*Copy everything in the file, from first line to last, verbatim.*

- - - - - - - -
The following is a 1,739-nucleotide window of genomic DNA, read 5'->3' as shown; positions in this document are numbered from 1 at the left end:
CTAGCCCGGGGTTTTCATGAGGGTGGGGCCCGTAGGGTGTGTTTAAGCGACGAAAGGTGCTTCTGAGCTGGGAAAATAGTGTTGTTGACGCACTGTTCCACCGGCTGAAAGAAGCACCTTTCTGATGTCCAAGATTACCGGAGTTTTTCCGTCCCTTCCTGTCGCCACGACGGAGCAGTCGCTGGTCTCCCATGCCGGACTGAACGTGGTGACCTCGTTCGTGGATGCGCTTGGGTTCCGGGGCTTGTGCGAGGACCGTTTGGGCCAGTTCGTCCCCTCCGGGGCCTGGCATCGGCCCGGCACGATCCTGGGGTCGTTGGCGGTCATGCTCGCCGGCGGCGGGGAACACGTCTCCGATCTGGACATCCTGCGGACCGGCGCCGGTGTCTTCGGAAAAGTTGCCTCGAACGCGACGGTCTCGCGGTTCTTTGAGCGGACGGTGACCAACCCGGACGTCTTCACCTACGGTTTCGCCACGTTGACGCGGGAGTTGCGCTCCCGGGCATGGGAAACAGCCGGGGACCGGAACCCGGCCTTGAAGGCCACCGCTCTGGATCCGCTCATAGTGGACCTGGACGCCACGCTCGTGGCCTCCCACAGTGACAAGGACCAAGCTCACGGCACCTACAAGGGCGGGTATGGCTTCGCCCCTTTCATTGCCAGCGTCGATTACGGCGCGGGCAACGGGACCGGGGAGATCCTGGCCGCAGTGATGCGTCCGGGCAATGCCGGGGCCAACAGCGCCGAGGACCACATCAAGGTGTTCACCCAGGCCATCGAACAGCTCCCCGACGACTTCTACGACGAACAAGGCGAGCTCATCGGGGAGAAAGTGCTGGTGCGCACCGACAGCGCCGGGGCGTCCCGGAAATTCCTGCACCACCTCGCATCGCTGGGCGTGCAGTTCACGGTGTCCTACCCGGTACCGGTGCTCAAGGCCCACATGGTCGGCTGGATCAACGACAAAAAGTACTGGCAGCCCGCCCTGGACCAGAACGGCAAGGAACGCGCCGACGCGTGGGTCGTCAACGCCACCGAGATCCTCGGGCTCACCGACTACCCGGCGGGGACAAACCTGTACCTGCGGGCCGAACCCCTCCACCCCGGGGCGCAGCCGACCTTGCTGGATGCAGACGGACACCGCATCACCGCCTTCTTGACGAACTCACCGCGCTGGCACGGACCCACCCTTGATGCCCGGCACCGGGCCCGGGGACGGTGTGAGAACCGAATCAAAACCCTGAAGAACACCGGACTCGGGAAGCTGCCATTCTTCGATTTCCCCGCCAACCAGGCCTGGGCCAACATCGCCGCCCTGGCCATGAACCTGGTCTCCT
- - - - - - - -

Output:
The following is a 1,739-nucleotide window of genomic DNA, read 5'->3' as shown; positions in this document are numbered from 1 at the left end:
CTAGCCCGGGGTTTTCATGAGGGTGGGGCCCGTAGGGTGTGTTTAAGCGACGAAAGGTGCTTCTGAGCTGGGAAAATAGTGTTGTTGACGCACTGTTCCACCGGCTGAAAGAAGCACCTTTCTGATGTCCAAGATTACCGGAGTTTTTCCGTCCCTTCCTGTCGCCACGACGGAGCAGTCGCTGGTCTCCCATGCCGGACTGAACGTGGTGACCTCGTTCGTGGATGCGCTTGGGTTCCGGGGCTTGTGCGAGGACCGTTTGGGCCAGTTCGTCCCCTCCGGGGCCTGGCATCGGCCCGGCACGATCCTGGGGTCGTTGGCGGTCATGCTCGCCGGCGGCGGGGAACACGTCTCCGATCTGGACATCCTGCGGACCGGCGCCGGTGTCTTCGGAAAAGTTGCCTCGAACGCGACGGTCTCGCGGTTCTTTGAGCGGACGGTGACCAACCCGGACGTCTTCACCTACGGTTTCGCCACGTTGACGCGGGAGTTGCGCTCCCGGGCATGGGAAACAGCCGGGGACCGGAACCCGGCCTTGAAGGCCACCGCTCTGGATCCGCTCATAGTGGACCTGGACGCCACGCTCGTGGCCTCCCACAGTGACAAGGACCAAGCTCACGGCACCTACAAGGGCGGGTATGGCTTCGCCCCTTTCATTGCCAGCGTCGATTACGGCGCGGGCAACGGGACCGGGGAGATCCTGGCCGCAGTGATGCGTCCGGGCAATGCCGGGGCCAACAGCGCCGAGGACCACATCAAGGTGTTCACCCAGGCCATCGAACAGCTCCCCGACGACTTCTACGACGAACAAGGCGAGCTCATCGGGGAGAAAGTGCTGGTGCGCACCGACAGCGCCGGGGCGTCCCGGAAATTCCTGCACCACCTCGCATCGCTGGGCGTGCAGTTCACGGTGTCCTACCCGGTACCGGTGCTCAAGGCCCACATGGTCGGCTGGATCAACGACAAAAAGTACTGGCAGCCCGCCCTGGACCAGAACGGCAAGGAACGCGCCGACGCGTGGGTCGTCAACGCCACCGAGATCCTCGGGCTCACCGACTACCCGGCGGGGACAAACCTGTACCTGCGGGCCGAACCCCTCCACCCCGGGGCGCAGCCGACCTTGCTGGATGCAGACGGACACCGCATCACCGCCTTCTTGACGAACTCACCGCGCTGGCACGGACCCACCCTTGATGCCCGGCACCGGGCCCGGGGACGGTGTGAGAACCGAATCAAAACCCTGAAGAACACCGGACTCGGGAAGCTGCCATTCTTCGATTTCCCCGCCAACCAGGCCTGGGCCAACATCGCCGCCCTGGCCATGAACCTGGTCTCCT